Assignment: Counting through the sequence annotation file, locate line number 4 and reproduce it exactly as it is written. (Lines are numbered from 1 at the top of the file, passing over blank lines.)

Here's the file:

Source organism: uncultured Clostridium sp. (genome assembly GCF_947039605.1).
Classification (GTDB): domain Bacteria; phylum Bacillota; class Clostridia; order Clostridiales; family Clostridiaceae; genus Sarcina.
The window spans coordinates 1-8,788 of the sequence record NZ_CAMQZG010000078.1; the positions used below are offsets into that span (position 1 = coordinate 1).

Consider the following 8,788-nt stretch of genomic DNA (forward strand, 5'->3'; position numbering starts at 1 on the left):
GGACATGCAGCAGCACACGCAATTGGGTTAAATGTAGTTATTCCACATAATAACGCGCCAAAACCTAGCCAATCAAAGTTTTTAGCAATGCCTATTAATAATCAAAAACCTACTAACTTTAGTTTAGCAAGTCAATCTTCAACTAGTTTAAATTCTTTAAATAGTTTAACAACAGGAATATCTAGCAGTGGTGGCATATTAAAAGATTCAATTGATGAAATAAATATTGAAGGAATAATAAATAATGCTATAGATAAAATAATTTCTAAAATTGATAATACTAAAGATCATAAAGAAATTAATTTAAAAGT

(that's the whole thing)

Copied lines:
Consider the following 8,788-nt stretch of genomic DNA (forward strand, 5'->3'; position numbering starts at 1 on the left):